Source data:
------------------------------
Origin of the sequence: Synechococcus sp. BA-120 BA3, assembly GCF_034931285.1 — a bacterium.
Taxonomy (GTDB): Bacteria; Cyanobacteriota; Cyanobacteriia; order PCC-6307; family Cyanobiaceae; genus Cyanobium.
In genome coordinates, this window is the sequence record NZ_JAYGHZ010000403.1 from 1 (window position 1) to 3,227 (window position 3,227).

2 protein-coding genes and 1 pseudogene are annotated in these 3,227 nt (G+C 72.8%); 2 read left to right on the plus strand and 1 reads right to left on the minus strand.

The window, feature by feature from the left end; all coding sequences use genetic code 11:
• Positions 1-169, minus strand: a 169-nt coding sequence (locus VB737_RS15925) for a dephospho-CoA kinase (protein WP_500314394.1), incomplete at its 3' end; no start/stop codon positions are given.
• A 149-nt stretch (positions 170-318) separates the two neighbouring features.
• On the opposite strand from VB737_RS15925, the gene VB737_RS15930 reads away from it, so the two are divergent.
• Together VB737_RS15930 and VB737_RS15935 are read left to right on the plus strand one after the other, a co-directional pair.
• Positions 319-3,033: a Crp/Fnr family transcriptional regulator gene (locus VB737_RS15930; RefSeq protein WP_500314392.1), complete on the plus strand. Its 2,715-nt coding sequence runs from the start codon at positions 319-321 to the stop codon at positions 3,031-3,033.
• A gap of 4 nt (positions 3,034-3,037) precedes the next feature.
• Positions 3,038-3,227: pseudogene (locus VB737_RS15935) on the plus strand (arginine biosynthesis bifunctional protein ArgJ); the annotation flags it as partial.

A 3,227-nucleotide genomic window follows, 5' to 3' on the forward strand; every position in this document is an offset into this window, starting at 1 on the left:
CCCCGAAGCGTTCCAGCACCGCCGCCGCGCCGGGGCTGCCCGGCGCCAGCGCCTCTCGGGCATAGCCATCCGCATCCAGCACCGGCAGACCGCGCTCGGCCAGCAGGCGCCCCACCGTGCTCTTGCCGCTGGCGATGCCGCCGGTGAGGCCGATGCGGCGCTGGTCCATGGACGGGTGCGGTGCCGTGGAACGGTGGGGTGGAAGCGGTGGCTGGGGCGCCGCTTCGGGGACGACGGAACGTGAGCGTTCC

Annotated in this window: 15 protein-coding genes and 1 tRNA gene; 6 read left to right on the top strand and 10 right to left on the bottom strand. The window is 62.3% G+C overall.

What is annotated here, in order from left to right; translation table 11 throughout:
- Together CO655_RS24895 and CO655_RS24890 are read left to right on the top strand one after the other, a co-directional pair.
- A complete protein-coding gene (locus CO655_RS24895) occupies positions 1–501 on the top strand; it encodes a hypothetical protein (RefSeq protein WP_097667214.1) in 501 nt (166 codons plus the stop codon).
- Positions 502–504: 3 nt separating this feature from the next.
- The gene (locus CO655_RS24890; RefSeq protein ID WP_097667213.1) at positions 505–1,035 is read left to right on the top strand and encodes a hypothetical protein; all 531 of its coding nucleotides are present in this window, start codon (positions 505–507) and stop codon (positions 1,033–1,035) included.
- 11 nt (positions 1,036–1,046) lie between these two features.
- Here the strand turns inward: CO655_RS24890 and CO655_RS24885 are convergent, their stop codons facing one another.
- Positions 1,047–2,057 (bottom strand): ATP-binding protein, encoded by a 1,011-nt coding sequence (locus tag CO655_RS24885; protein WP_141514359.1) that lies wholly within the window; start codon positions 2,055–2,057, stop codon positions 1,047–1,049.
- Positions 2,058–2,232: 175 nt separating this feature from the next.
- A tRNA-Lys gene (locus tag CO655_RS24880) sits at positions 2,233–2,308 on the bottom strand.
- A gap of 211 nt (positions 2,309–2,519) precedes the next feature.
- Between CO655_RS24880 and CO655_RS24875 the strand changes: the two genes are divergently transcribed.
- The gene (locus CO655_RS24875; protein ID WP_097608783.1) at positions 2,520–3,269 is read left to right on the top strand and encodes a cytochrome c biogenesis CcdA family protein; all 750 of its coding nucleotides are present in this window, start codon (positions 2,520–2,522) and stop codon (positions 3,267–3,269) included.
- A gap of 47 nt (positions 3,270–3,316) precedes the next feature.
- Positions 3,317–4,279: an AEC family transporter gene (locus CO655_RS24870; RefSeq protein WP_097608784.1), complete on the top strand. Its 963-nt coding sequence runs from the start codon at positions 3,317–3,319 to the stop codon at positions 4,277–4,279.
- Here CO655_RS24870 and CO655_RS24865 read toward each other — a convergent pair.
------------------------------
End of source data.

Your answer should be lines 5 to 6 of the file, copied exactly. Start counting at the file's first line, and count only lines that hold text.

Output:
The window, feature by feature from the left end; all coding sequences use genetic code 11:
• Positions 1-169, minus strand: a 169-nt coding sequence (locus VB737_RS15925) for a dephospho-CoA kinase (protein WP_500314394.1), incomplete at its 3' end; no start/stop codon positions are given.